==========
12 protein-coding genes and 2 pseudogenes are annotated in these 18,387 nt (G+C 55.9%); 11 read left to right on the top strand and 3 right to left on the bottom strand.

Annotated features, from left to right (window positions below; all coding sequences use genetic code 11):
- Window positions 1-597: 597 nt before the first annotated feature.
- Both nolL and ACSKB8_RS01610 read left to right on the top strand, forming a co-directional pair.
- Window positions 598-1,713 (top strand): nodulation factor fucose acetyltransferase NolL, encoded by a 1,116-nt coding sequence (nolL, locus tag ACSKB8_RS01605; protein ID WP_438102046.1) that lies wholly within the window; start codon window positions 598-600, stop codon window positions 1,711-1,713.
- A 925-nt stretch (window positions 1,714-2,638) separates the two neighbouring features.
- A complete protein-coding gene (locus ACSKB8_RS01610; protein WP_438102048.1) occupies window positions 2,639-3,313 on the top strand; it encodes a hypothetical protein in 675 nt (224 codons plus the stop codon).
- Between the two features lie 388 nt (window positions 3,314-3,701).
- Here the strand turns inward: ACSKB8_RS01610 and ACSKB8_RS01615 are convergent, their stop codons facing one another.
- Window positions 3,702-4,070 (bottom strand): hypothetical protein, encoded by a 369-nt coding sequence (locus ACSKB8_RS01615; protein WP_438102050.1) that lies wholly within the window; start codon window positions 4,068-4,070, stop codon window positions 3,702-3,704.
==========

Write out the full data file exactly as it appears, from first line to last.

12 protein-coding genes and 2 pseudogenes are annotated in these 18,387 nt (G+C 55.9%); 11 read left to right on the top strand and 3 right to left on the bottom strand.

Annotated features, from left to right (window positions below; all coding sequences use genetic code 11):
- Window positions 1-597: 597 nt before the first annotated feature.
- Both nolL and ACSKB8_RS01610 read left to right on the top strand, forming a co-directional pair.
- Window positions 598-1,713 (top strand): nodulation factor fucose acetyltransferase NolL, encoded by a 1,116-nt coding sequence (nolL, locus tag ACSKB8_RS01605; protein ID WP_438102046.1) that lies wholly within the window; start codon window positions 598-600, stop codon window positions 1,711-1,713.
- A 925-nt stretch (window positions 1,714-2,638) separates the two neighbouring features.
- A complete protein-coding gene (locus ACSKB8_RS01610; protein WP_438102048.1) occupies window positions 2,639-3,313 on the top strand; it encodes a hypothetical protein in 675 nt (224 codons plus the stop codon).
- Between the two features lie 388 nt (window positions 3,314-3,701).
- Here the strand turns inward: ACSKB8_RS01610 and ACSKB8_RS01615 are convergent, their stop codons facing one another.
- Window positions 3,702-4,070 (bottom strand): hypothetical protein, encoded by a 369-nt coding sequence (locus ACSKB8_RS01615; protein WP_438102050.1) that lies wholly within the window; start codon window positions 4,068-4,070, stop codon window positions 3,702-3,704.